Russia’s invasion and sham referendums in Ukraine include one notable piece of plunder — Europe’s largest nuclear plant.
The seized Zaporizhzhia nuclear power plant (ZNPP) has turned this month into war booty, with Russian President Vladimir Putin calling for its confiscation by Russia. While that would not be easy, especially in the middle of a war, nothing makes the eventual theft of the 6,000 megawatts of electricity produced by the plant’s six reactors impossible, suggested nuclear energy experts. At least right now.
“I don’t think there are any unsurmountable technical obstacles to Russia stealing the plant and its power,” said Edwin Lyman, director of nuclear power safety with the Union of Concerned Scientists.
Russia seized the plant in an early March firefight, sparking months of fears of a reactor disaster at the site that culminated in the shutdown of its last working reactor — still requiring cooling — last month. Putin decreed earlier this month that the plant will be taken over by Russia, following sham referendums in seized portions of Ukraine that include the plant. Russian forces have also detained some of the facility’s top administrators.
Plant workers now face “unacceptable pressure” to sign contracts with the Russian state nuclear company, Rosatom, according to the International Atomic Energy Agency (IAEA) Director General Rafael Mariano Grossi, and shelling on Monday once again cut an external cooling power line to the facility. Cooling power is needed to manage the decay heat of the plant’s shuttered reactors and spent fuel rods held in enclosed pools at the site.
“The plant has already been ‘stolen’ in the sense that the Russians have been militarily controlling the site since March,” said MIT nuclear engineer Jacopo Buongiorno. However, until September, it was providing energy to Ukraine through its connection to that country’s electric grid, which is separate from Russia’s. Switching the plant over to the Russian grid would be a herculean task, even in peacetime.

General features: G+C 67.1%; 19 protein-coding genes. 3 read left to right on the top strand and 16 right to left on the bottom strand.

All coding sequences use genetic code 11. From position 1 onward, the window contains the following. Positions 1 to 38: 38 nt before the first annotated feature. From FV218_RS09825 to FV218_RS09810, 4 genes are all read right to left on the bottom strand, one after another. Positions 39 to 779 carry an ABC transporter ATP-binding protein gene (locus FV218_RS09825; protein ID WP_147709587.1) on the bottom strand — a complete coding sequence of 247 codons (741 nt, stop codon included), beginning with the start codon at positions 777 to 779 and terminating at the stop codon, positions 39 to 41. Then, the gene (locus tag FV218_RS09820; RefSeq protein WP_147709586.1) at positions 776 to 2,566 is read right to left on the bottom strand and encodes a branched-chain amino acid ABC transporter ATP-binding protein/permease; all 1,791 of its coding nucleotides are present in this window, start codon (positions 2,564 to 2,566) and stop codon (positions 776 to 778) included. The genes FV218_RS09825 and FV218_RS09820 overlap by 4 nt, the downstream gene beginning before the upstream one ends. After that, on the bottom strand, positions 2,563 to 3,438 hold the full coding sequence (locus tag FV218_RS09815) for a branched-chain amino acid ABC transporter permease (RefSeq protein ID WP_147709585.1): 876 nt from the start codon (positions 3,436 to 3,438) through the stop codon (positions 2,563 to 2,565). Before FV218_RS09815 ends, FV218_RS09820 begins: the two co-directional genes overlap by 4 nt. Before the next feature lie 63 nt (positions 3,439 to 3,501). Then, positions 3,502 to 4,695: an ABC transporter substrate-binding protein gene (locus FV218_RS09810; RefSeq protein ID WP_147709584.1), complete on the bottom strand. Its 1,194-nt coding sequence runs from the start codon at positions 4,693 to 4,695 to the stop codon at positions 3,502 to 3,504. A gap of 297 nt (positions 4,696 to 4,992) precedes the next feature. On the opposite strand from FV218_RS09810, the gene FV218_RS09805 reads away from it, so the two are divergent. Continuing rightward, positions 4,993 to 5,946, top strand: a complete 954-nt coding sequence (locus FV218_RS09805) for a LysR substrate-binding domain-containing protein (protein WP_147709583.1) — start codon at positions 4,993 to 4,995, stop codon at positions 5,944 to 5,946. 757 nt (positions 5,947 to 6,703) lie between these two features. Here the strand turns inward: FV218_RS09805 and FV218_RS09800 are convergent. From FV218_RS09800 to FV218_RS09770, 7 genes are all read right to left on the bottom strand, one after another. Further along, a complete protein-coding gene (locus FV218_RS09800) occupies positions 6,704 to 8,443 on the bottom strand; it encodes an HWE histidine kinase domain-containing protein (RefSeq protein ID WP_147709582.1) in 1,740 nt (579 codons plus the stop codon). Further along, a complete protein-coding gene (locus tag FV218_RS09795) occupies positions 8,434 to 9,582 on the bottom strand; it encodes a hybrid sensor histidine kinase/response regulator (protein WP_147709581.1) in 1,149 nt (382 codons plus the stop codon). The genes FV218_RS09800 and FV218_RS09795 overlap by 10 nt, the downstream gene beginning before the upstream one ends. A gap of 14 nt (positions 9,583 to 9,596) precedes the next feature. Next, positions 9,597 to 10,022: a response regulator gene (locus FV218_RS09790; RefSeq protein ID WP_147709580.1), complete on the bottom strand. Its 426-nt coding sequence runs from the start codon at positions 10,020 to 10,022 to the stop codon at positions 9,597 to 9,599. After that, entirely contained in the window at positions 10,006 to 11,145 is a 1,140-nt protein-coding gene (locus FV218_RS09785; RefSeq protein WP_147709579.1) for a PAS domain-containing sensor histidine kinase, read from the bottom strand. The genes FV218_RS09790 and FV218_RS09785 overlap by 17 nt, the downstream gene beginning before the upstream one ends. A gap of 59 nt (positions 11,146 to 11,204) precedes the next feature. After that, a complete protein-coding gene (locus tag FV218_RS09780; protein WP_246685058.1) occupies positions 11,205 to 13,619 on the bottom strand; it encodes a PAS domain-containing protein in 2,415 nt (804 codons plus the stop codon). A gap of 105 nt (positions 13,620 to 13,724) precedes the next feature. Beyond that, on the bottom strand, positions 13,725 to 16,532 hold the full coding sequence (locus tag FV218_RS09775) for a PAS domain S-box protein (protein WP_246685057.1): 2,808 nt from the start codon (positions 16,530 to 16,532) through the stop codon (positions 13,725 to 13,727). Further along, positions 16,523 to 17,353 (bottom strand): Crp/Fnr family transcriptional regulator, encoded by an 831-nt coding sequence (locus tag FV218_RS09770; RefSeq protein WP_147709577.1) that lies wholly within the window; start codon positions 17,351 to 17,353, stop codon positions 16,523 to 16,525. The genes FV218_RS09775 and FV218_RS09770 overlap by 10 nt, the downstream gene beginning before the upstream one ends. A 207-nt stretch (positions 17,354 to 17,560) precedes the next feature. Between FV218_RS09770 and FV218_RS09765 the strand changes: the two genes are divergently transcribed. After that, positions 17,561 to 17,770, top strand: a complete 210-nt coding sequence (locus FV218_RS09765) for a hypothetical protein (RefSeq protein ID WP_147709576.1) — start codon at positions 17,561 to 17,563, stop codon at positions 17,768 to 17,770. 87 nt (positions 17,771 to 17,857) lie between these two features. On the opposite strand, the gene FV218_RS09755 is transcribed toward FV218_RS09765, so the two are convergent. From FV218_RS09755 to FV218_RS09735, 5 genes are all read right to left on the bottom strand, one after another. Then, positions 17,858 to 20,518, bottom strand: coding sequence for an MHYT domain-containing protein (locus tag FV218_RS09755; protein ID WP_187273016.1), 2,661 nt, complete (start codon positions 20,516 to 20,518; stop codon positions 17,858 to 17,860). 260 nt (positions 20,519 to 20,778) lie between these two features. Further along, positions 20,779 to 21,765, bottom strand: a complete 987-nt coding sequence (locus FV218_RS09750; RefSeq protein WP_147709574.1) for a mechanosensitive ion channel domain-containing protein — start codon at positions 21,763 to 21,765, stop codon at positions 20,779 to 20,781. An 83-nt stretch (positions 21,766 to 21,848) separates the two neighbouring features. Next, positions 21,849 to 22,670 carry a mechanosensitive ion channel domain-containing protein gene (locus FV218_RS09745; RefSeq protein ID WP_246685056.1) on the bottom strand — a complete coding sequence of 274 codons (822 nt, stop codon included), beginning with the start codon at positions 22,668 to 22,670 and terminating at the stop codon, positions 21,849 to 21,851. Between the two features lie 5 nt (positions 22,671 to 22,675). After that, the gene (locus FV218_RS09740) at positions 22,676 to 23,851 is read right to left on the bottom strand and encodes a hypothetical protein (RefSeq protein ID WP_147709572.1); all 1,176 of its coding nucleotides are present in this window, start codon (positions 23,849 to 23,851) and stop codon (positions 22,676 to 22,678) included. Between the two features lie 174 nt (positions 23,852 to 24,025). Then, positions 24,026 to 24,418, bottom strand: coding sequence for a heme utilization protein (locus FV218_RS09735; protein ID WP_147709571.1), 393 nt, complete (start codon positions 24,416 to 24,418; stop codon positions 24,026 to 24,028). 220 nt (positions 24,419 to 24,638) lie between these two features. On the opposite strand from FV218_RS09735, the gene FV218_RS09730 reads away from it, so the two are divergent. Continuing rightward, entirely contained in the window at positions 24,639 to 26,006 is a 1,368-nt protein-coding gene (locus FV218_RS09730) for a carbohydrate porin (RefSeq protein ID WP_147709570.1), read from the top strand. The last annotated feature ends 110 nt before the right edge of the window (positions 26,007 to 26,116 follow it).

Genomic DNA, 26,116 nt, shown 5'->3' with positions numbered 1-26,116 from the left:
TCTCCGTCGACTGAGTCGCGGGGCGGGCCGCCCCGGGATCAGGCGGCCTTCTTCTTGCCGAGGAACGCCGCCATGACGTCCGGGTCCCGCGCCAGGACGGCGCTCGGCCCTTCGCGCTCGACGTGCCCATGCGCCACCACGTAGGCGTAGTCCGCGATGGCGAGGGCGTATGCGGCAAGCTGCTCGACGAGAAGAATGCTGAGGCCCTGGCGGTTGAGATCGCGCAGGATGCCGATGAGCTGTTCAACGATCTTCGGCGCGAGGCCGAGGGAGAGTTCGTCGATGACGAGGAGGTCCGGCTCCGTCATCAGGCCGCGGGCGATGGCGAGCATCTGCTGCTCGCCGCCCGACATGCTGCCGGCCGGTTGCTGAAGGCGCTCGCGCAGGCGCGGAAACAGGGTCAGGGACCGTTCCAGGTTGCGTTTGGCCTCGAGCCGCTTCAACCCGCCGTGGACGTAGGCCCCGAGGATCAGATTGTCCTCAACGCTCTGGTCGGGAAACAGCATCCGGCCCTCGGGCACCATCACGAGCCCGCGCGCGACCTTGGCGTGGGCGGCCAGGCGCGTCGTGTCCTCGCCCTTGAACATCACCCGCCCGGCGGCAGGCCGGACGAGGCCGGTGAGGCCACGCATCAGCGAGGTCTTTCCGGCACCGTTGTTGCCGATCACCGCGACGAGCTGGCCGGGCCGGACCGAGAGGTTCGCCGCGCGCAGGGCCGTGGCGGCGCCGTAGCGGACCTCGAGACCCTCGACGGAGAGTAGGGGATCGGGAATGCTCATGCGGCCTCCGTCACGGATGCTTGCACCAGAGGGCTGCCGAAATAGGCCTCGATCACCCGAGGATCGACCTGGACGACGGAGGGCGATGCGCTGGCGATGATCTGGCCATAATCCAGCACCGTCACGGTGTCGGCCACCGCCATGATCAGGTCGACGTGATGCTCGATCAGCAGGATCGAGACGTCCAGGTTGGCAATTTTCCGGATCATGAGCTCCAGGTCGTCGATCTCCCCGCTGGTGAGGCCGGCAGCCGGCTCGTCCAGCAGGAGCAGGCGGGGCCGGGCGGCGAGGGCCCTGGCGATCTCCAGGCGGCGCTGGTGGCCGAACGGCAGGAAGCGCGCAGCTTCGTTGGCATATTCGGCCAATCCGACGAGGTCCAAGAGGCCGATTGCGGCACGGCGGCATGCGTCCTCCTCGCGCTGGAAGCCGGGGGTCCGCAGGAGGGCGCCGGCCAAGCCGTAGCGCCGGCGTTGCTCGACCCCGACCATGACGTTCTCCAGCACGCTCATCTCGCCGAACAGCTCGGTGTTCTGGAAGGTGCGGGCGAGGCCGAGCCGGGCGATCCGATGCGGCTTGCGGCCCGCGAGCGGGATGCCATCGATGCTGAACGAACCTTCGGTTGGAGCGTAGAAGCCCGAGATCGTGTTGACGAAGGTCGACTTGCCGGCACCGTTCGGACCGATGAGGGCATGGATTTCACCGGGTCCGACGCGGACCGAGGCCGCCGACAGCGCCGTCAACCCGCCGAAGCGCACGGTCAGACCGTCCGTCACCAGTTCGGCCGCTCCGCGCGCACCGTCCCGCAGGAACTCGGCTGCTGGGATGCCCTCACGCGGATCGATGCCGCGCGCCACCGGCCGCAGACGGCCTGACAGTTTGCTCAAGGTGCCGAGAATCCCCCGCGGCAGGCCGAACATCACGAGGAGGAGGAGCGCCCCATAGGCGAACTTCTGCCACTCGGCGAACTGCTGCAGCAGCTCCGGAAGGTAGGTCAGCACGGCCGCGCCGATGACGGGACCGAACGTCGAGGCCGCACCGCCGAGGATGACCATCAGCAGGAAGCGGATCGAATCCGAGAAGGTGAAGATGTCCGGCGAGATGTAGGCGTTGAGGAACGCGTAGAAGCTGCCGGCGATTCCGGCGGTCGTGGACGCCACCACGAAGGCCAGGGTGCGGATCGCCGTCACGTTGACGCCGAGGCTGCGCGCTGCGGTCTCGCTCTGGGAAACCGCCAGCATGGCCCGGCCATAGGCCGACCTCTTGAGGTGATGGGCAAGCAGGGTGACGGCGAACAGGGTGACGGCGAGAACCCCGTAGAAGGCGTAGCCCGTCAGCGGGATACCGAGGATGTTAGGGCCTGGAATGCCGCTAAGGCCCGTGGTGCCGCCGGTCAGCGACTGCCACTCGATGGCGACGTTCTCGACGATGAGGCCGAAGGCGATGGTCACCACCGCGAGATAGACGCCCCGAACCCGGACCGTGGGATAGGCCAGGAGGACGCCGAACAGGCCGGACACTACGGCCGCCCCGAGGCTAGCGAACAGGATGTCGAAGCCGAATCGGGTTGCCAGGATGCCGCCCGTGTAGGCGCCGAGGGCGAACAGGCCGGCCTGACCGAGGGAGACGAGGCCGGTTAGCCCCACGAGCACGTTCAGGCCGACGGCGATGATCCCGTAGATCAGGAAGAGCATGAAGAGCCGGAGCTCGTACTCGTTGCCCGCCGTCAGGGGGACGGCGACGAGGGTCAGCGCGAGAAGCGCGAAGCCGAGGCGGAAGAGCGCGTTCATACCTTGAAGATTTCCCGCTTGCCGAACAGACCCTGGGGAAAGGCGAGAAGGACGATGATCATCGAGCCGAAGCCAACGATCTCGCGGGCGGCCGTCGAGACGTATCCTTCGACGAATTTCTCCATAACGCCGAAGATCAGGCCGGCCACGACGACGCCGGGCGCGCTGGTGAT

“The station has been modified substantially in the past 30 years, and therefore, while it’s nominally ‘Soviet technology’, the plant cannot be operated by the Russians,” said Buongiorno. “With proper training, the Russians might take over operation completely, but it may take years to do so.”
Grand theft nuclear
Regardless, Putin seems intent on trying. His October decree, and the subsequent creation of a new Russian power company to manage the plant, set off a round of corporate warfare in the middle of a real war. Ukraine called the decree a “null and void” criminal act, and its state nuclear operator, Energoatom, said it would continue to run the plant.
Russia meanwhile first kidnapped the plant’s director, deporting him after the IAEA protested, then abducted a deputy manager (who has not been released and who Energoatom claims faces torture). It is also coercing remaining workers to sign contracts with Rosatom or lose their jobs. Losing their jobs might make them eligible for forced enlistment in the Russian army. Russia has added more soldiers to the site, already used as an artillery park, in recent days, according to Ukrainian news reports.
Each of the six 1,000 megawatt reactors at the plant represents $5 billion in replacement costs apiece, said George Moore, scientist-in-residence at the James Martin Center for Nonproliferation Studies. “We’re talking, my goodness, the grandest theft of all. He’s going after $30 billion worth of equipment.”